Ultimately a court will have to settle this, which may be what the FSF is looking toward. The recent decision calling open source licenses contracts, subject only to the redress due on any other contract, may actually help the FSF in making this argument.
The "model train" decision held that license violations are subject only to money damages, not injunctive relief. Microsoft's deal with Novell, along with subsequent deals made with other Linux distros, seems to go only to the question of injunctive relief.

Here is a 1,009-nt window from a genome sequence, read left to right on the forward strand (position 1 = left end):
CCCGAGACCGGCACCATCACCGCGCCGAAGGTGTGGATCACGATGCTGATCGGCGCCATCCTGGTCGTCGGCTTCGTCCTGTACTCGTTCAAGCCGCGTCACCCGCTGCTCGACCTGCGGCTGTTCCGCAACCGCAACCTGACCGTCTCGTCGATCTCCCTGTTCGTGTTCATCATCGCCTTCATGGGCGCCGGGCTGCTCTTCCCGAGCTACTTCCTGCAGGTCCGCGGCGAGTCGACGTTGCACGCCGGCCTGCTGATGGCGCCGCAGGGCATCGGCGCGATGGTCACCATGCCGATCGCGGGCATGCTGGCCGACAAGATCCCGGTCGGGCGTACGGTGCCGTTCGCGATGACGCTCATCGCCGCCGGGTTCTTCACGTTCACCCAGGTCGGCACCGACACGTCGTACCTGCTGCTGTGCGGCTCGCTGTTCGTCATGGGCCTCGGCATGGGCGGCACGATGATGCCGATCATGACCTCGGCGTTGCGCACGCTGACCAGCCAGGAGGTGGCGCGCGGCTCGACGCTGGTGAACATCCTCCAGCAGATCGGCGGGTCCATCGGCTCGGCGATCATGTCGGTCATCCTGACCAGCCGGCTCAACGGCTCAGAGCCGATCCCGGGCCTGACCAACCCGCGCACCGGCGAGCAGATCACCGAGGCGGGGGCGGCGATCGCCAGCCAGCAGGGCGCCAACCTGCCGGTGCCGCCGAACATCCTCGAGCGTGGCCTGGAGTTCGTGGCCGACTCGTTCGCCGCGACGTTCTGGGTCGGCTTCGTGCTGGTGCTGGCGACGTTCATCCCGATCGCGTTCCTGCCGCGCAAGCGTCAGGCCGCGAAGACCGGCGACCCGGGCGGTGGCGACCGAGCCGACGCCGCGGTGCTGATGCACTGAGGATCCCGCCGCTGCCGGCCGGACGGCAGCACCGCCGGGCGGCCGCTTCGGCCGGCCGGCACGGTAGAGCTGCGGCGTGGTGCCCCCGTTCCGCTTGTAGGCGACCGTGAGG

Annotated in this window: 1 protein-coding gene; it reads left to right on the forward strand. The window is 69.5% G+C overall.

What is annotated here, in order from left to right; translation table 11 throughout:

If the FSF and Microsoft come to legal blows over this issue, however, money damages are precisely what the FSF would be seeking. The claim will be that Microsoft is interfering in a business relationship and should pay.
All this is far from even drawing up legal papers, but it does illustrate a new-found confidence on the part of the FSF in taking on Microsoft over legal issues important to it. With all enormous enterprises now endorsing open source as a concept -- IBM, Sun, Google, etc. this could be an important turning point.